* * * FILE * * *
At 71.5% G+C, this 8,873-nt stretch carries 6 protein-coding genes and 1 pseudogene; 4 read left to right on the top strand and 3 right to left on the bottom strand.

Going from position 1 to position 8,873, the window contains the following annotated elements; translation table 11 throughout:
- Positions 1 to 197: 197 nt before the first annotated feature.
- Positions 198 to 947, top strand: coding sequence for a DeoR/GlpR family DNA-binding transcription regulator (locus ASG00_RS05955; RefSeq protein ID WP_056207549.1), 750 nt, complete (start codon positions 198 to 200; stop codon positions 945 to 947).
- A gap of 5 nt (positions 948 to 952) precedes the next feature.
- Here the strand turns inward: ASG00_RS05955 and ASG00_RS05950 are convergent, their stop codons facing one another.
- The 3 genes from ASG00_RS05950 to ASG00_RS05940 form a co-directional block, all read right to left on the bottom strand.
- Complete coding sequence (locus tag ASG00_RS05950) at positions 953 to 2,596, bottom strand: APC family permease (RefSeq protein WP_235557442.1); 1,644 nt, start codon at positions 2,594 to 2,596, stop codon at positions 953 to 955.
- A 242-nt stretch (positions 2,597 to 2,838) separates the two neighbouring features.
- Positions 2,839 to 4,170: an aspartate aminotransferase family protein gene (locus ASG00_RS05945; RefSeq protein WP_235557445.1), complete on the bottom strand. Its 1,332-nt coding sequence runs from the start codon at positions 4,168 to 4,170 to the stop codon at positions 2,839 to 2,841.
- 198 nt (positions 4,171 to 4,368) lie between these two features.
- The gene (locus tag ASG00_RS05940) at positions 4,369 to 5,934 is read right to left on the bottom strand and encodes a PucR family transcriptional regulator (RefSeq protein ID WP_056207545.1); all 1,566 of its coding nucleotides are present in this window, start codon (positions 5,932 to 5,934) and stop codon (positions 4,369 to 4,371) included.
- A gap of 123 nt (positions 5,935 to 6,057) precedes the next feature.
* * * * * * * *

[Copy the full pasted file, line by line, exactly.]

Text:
At 71.5% G+C, this 8,873-nt stretch carries 6 protein-coding genes and 1 pseudogene; 4 read left to right on the top strand and 3 right to left on the bottom strand.

Going from position 1 to position 8,873, the window contains the following annotated elements; translation table 11 throughout:
- Positions 1 to 197: 197 nt before the first annotated feature.
- Positions 198 to 947, top strand: coding sequence for a DeoR/GlpR family DNA-binding transcription regulator (locus ASG00_RS05955; RefSeq protein ID WP_056207549.1), 750 nt, complete (start codon positions 198 to 200; stop codon positions 945 to 947).
- A gap of 5 nt (positions 948 to 952) precedes the next feature.
- Here the strand turns inward: ASG00_RS05955 and ASG00_RS05950 are convergent, their stop codons facing one another.
- The 3 genes from ASG00_RS05950 to ASG00_RS05940 form a co-directional block, all read right to left on the bottom strand.
- Complete coding sequence (locus tag ASG00_RS05950) at positions 953 to 2,596, bottom strand: APC family permease (RefSeq protein WP_235557442.1); 1,644 nt, start codon at positions 2,594 to 2,596, stop codon at positions 953 to 955.
- A 242-nt stretch (positions 2,597 to 2,838) separates the two neighbouring features.
- Positions 2,839 to 4,170: an aspartate aminotransferase family protein gene (locus ASG00_RS05945; RefSeq protein WP_235557445.1), complete on the bottom strand. Its 1,332-nt coding sequence runs from the start codon at positions 4,168 to 4,170 to the stop codon at positions 2,839 to 2,841.
- 198 nt (positions 4,171 to 4,368) lie between these two features.
- The gene (locus tag ASG00_RS05940) at positions 4,369 to 5,934 is read right to left on the bottom strand and encodes a PucR family transcriptional regulator (RefSeq protein ID WP_056207545.1); all 1,566 of its coding nucleotides are present in this window, start codon (positions 5,932 to 5,934) and stop codon (positions 4,369 to 4,371) included.
- A gap of 123 nt (positions 5,935 to 6,057) precedes the next feature.